Meanwhile, Britain is one of the EU countries facing a rising tide of public criticism against its involvement in the bloc, with public opinion questioning whether Britain has ever substantially gained from its EU membership (economically). Prime Minister David Cameron spoke out on Sunday, saying that any change to the EU treaty as part of the region’s rescue package would not be “at the expense of Britain’s national interests.”
Britain has made it clear that it wants to stay out of the euro (it is one of the EU-member states that does not share the bloc’s currency) and Cameron has said he wants to “safeguard” the interests of the non-euro countries like his own.
Cameron most probably does not want the UK to be dragged down with the bloc’s “doom and gloom” currency, and indeed, the eurozone’s current fiscal misery now justifies Britain’s refusal to join.
Proposals on possible treaty changes could be put forward in December, Cameron said, adding that he has “secured a commitment that would protect the interests of the UK.”
But by the early hours of Thursday the world expects to see the final package agreed on by the EU leaders. Whether or not this involves a treaty change, the following are a series of agreements reportedly already agreed upon by bloc officials:
• European banks must raise more than 100 billion euros in new capital to shield them against possible losses to indebted countries
• The European Financial Stability Facility (EFSF) – the single currency’s 440 billion euro bailout fund – will be given more firepower, although it is not yet clear how this will be achieved
• Lenders to Greece will be asked to agree to much deeper losses than the 21 percent writeoff currently on the table, according to the BBC.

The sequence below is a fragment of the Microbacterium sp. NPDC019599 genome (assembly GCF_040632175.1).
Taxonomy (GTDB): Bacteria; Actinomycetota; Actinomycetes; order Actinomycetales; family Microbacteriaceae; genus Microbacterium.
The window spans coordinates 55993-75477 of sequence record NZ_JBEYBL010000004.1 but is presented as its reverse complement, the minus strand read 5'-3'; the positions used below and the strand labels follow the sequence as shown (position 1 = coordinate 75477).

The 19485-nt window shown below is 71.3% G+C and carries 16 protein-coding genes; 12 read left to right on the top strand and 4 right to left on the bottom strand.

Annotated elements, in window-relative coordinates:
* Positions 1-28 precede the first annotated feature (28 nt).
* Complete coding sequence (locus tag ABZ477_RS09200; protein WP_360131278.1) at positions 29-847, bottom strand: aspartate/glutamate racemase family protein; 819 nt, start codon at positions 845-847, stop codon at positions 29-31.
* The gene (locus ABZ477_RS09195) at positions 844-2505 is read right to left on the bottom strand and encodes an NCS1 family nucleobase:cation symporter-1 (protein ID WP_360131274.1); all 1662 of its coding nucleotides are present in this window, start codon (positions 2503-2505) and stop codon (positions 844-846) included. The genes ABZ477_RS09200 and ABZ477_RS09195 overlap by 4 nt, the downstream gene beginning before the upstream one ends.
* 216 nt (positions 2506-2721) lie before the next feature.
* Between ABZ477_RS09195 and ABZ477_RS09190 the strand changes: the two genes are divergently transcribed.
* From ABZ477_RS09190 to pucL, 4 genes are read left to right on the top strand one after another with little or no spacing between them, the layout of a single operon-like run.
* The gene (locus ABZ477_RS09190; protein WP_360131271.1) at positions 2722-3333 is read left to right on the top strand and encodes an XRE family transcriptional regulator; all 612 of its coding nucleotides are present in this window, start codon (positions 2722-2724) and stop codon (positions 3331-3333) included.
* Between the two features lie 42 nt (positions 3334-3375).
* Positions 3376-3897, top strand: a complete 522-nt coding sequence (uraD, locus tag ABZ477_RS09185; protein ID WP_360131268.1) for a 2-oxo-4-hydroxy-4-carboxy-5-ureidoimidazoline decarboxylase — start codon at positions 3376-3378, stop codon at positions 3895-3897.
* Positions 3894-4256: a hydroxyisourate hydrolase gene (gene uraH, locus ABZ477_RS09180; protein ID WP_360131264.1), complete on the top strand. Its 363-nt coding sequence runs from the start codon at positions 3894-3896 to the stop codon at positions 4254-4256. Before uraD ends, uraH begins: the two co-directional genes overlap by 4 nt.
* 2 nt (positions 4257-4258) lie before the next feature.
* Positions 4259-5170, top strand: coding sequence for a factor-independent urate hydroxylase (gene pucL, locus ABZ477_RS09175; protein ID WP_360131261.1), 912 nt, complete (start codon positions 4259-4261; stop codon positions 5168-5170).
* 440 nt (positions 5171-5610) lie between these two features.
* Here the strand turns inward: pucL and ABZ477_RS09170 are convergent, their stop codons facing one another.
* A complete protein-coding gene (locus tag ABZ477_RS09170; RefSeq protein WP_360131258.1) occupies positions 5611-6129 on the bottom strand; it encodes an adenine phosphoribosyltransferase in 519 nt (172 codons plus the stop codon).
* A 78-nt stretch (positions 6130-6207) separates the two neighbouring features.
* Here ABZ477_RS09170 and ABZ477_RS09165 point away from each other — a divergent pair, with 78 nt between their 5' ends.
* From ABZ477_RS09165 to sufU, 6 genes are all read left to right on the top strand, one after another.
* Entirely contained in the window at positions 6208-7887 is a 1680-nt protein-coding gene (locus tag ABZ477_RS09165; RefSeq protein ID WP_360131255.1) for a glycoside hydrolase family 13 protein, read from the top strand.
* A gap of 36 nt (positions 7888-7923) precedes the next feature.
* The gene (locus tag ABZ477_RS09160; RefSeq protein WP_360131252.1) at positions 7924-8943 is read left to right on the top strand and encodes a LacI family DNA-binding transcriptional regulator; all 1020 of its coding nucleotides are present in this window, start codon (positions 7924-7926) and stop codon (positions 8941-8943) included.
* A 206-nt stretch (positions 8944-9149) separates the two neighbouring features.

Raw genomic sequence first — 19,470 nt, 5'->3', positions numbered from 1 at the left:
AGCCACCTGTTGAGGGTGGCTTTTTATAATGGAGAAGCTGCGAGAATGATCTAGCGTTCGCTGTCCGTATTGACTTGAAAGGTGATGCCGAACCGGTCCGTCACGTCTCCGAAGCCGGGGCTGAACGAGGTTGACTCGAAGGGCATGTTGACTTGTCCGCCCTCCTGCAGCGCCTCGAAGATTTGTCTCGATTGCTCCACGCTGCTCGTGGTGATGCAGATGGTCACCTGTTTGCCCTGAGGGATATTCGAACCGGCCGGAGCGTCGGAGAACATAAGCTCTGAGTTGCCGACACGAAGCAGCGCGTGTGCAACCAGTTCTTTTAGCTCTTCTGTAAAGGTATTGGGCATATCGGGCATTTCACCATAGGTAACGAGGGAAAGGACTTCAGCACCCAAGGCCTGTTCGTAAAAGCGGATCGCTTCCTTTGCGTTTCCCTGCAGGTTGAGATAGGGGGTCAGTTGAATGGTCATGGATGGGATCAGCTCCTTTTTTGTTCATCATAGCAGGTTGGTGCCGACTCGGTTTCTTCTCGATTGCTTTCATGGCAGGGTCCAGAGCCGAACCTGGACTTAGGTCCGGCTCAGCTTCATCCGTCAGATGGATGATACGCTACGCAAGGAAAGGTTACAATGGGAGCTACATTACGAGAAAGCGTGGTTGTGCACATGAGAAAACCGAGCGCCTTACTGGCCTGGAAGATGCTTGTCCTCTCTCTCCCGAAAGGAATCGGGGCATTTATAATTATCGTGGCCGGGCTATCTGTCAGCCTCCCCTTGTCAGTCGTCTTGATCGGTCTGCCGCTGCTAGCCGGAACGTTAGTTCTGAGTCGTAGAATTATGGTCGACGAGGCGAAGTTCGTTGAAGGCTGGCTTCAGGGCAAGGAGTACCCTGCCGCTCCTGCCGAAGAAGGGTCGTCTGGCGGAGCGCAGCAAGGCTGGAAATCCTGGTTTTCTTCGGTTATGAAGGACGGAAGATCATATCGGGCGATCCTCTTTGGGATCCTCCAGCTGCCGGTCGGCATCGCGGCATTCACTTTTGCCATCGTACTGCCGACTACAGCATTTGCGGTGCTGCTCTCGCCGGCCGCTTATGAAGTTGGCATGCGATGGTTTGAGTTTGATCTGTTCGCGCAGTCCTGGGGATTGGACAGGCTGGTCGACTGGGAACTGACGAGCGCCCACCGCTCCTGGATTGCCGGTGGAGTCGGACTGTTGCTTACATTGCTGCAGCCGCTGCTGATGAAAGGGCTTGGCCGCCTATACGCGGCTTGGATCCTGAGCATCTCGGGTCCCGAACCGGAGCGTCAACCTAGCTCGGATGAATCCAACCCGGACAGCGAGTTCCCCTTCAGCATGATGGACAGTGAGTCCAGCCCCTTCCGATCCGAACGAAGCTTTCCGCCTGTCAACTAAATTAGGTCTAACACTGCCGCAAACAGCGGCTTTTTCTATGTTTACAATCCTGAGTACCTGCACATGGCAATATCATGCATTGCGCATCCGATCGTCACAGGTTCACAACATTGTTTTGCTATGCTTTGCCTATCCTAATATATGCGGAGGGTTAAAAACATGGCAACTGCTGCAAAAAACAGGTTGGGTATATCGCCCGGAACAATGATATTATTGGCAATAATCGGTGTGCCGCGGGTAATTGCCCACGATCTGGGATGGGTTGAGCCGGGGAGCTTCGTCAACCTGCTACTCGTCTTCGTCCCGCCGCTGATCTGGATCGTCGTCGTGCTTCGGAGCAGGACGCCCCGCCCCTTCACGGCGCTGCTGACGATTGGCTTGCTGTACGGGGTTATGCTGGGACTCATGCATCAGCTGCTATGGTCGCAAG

Analysts estimate that the biggest decisions eurozone leaders have to make by the end of their meeting on Wednesday is the method for increasing the size of the bailout fund and the amount that private-sector creditors should reduce or write off what they’re owed by the Greek government. And both of these decisions will correlate. Officials know that the bigger the haircut for private holders of Greek government debt, the more elaborate the plans for the bailout fund (the EFSF) should be.
But on Wednesday’s negotiations, if policymakers fail to emerge with a credible plan, sharp market drops hang in the balance.
“Traders remain jittery and volumes stunted as the market waits for Europe’s leaders to finally put a lid on the debt crisis,” said Manoj Ladwa, a Senior Trader at ETX Capital. Ladwa expects that the recapitalization of European banks and a 50 percent haircut on Greek debt seems to be in the cards, which he estimates could be just enough to ease investor concerns.
“But the market will also look for measures to ring-fence Italy and Spain from any contagion effect,” said Ladwa, who thinks that if these measures are deemed inadequate by traders we could see a return to the volatility of three months ago, when global stocks plunged.
Even if a decision is reached, the talks have already taken far too long. Can the eurozone now take advantage of this last-minute adrenaline rush to seal a credible deal?
(Eman El-shenawi is a writer at Al Arabiya English.)